Condensation

What is Condensation - Definition and Process

Basic Definition of Condensation 


It is the process of a substance that is in its gaseous state converting into a liquid state. This change is brought about by a change in pressure and temperature of the substance. 

In-Depth Definition of Condensation

Condensation is a phenomenon that we experience on a day to day bases. When the temperatures are high, and it is very hot, you will see the mirror is covered with fog once you are done taking a hot water shower. When you touch the mirror, there are small beads of water on the mirror. How did this fog develop? Where did these beads of water come from?
This is called condensation. It is the process through which water vapor in the air is converted into liquid water. When the water is present in gaseous form in the air, it is called s water vapor. When the bathroom after your hot shower cooled, the temperature drops, and the water vapor meets the cold mirror. Hence the water vapor condenses and forms liquid water on the surface of the mirror. 

It can also be termed as the opposite of evaporation. It is essentially the process of a liquid turning into a gas.

Condensation Explained


The Boiling point and the condensation point of water are the same. It occurs at 212 degrees Fahrenheit or 100 degrees Celsius. Water tends to evaporate once the temperature increases from the boiling point which is beyond 100 degrees Celsius. The water boils and evaporates into the air forming water vapor. If the process is reversed, that is the water cooled down to below 10 degrees Celsius; the water vapor will condense and turn back into its original liquid form. 

This temperature of condensation occurs between 32 Fahrenheit or 0 Celsius and 212 F or 100 Celsius. It is most noticeable when there is a greater temperature difference between the object and the atmosphere. When droplets of water form on an ice candy when the temperature is hot. 

Condensation in the Water Cycle


Condensation is an integral part of the water cycle, which shows how water continuously cycles throughout the Earth in solid, liquid, and gaseous forms. During the process of condensation, water vapor in the air changes from a gas to liquid water. When the altitude increases, the temperature of the water pressure both decrease, which causes water vapor to turn into liquid form. 
A very huge concentration of these droplets of water forms cumulous clouds and fog. After which the water droplets condense and fall on the Earth’s surface as precipitation, which is commonly called rain. It enters the Earth’s waterways and enters the soil, where it can be absorbed by plants. Water will then freeze into its solid form, ice, and then melt back into water which is used by all life forms. The various forms of condensation are snow, rain, icicles etc. The next step in this cycle is evapotranspiration which occurs, and then the water changes from the liquid from to the gas form. Evapotranspiration is the process of combination of evaporation from the Earth’s oceans, lakes and rivers and transpiration. Evapotranspiration is very crucial to the Earth’s surface because it can sustain life and help all living things survive.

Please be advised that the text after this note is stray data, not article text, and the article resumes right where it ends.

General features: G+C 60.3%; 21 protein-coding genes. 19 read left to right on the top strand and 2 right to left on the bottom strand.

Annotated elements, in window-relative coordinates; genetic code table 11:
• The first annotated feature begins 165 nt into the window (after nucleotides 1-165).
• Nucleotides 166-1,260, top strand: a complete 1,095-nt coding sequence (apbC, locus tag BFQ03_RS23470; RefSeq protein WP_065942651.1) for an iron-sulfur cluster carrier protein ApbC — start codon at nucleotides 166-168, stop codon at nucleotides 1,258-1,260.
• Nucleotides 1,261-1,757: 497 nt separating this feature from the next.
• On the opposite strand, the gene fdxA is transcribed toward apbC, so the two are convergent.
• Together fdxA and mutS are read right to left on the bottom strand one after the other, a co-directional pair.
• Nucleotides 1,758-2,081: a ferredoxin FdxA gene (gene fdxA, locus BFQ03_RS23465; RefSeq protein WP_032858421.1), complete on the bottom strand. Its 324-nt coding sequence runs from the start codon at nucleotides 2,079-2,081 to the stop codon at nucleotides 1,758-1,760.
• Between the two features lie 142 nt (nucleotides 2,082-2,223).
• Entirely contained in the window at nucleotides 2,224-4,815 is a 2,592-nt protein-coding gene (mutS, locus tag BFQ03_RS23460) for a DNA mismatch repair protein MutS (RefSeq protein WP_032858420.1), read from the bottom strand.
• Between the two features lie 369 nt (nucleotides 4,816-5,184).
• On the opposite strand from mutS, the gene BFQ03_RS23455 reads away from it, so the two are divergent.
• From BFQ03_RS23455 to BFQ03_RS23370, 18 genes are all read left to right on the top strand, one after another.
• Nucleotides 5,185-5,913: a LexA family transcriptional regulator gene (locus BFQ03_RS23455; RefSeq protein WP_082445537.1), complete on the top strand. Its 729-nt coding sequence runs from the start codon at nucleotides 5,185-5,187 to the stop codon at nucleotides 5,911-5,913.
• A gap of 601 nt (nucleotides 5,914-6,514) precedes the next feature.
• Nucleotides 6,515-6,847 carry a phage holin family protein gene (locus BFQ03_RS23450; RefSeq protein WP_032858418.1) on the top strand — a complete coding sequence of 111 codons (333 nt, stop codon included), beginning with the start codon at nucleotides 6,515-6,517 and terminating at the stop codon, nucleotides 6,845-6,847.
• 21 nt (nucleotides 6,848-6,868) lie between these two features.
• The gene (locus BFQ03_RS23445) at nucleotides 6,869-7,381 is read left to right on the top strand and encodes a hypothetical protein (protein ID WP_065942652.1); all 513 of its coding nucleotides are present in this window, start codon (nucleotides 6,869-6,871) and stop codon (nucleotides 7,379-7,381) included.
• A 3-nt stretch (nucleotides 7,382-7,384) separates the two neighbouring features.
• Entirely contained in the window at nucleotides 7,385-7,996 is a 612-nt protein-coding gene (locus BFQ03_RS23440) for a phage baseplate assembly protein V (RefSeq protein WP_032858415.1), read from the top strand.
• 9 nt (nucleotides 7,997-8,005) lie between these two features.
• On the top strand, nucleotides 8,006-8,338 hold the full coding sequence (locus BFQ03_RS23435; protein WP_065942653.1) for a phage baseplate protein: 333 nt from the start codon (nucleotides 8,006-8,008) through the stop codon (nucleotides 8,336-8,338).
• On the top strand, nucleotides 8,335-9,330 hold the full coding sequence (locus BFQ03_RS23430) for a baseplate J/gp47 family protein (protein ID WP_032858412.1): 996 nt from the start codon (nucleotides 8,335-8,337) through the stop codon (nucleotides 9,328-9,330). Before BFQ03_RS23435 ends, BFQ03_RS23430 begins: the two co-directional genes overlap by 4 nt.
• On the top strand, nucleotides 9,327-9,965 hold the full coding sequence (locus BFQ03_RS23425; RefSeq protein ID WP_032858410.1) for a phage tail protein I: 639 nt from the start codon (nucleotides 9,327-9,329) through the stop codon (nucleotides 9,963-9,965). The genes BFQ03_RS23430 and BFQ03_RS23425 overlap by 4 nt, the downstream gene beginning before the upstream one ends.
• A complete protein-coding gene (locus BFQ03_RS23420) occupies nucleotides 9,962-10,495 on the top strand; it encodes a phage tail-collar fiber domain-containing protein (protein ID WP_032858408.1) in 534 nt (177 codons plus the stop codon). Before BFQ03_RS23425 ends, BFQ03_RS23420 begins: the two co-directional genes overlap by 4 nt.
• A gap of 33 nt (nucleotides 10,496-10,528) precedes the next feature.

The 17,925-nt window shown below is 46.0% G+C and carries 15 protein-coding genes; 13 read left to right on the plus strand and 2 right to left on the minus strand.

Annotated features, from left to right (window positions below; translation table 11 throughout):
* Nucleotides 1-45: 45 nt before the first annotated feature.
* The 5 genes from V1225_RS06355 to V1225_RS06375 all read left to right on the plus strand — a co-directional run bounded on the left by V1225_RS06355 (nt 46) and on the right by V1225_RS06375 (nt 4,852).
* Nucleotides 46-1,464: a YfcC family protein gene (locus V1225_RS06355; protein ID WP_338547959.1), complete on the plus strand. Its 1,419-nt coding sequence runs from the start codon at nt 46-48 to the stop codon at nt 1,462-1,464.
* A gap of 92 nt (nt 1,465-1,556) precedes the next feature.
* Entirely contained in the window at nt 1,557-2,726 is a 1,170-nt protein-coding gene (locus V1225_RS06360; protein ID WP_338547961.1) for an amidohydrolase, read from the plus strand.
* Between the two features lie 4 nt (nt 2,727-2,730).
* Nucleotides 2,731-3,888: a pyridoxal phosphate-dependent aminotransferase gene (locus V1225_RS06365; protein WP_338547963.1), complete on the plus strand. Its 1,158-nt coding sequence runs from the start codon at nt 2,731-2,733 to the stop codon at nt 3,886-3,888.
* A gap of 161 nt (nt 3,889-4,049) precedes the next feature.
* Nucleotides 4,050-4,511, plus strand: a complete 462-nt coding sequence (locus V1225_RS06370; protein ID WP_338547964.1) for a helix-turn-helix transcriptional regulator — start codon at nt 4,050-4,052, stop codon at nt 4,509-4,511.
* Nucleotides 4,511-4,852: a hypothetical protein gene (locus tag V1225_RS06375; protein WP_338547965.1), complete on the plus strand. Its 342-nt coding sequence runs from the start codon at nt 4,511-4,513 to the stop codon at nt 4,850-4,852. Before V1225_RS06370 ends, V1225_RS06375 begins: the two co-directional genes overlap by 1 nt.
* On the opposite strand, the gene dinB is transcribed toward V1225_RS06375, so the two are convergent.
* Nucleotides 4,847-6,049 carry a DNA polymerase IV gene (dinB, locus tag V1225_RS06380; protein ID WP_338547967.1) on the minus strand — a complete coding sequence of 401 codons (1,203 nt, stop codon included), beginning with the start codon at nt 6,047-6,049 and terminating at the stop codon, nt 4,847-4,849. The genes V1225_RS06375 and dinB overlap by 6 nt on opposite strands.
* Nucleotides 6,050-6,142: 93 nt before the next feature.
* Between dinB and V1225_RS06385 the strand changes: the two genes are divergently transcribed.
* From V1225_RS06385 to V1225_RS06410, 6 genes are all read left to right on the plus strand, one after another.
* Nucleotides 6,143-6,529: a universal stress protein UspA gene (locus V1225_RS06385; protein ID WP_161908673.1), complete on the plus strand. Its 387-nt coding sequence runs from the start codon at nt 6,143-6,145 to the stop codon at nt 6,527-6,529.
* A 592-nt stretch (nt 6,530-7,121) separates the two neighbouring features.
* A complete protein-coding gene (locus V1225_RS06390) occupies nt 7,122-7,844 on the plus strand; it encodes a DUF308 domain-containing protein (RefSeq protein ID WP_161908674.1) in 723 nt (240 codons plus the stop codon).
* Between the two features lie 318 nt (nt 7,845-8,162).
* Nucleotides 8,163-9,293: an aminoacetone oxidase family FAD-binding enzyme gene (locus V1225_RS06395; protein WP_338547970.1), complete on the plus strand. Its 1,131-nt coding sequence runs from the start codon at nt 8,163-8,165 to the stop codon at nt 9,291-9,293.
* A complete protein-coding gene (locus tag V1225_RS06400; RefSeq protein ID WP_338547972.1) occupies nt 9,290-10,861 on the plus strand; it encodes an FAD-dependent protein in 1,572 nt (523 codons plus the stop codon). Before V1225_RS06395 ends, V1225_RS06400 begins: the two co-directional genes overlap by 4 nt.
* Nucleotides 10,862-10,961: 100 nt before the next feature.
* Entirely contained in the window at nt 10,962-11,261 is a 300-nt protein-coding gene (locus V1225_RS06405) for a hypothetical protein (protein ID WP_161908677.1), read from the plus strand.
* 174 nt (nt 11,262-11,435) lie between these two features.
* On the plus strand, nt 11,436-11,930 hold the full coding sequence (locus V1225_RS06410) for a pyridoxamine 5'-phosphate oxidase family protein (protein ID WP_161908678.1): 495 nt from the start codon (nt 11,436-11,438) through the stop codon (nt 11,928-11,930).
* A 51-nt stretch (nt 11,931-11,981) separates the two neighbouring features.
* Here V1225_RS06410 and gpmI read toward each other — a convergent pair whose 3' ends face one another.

Condensation in Chemical Bonding 


This reaction takes place when two or more molecules combine to form a larger molecule, simultaneously removal of a minute molecule such as water or methanol. This occurs in many everyday reactions, which is usually reserved for reactions in which new carbon-carbon bonds are formed. 



Condensation in Organic Chemistry

This is a reaction in which two molecules come together to form one single molecule. Usually a small molecule, which is mostly water, is removed during the condensation reaction. Amino acids are biological molecules that contain an amine functional group on one end of the molecule, and a on the other end contains a carboxylic acid functional group. In a condensation reaction, two amino acids can combine, and a covalent bond is formed in between the amine Nitrogen of the first amino acid and the carboxyl carbon of the second amino acid. This forms a molecule of water which is removed in the process of condensation. 

Another important subtopic that comes under condensation is:

Esterification

An esterification reaction is essentially a type of condensation reaction in which an ester is formed from the product of an alcohol and a carboxylic acid. It is a subcategory of condensation reactions because of the water molecule that is produced in the reaction. The catalyst in this reaction is a strong acid, usually sulfuric acid. The carboxylic acid and the butanoic acid is heated with an excess of methanol and a few drops of sulfuric acid, which results in the production of the ester methyl butanoate. Methyl butanoate produces the scent of pineapples.



Structure of an esterification reaction

An esterification reaction is reversible. This happens when an ester is heated in the presence of a strong base like sodium hydroxide; the ester breaks down. The products are a type of alcohol and a conjugate base of the carboxylic acid as a salt.

CH3COOCH2CH3ethyl ethanoate+NaOH→CH3COO−Na+sodium acetate+CH3CH2OHethanol

In this reaction, the sodium hydroxide is not acting a catalyst, because it is consumed in the reaction.

What is Saponification?

It describes the alkaline hydrolysis reaction of an ester. The term saponification used to describe the hydrolysis of long-chain esters called fatty acid esters which produce soap molecules, which are also the salts of fatty acids. One of those soap molecule is sodium stearate which is formed from the hydrolysis of ethyl stearate.


C17H35COOC2H5ethyl stearate+NaOH→C17H35COO−Na+sodium stearate (soap)+C2H5OH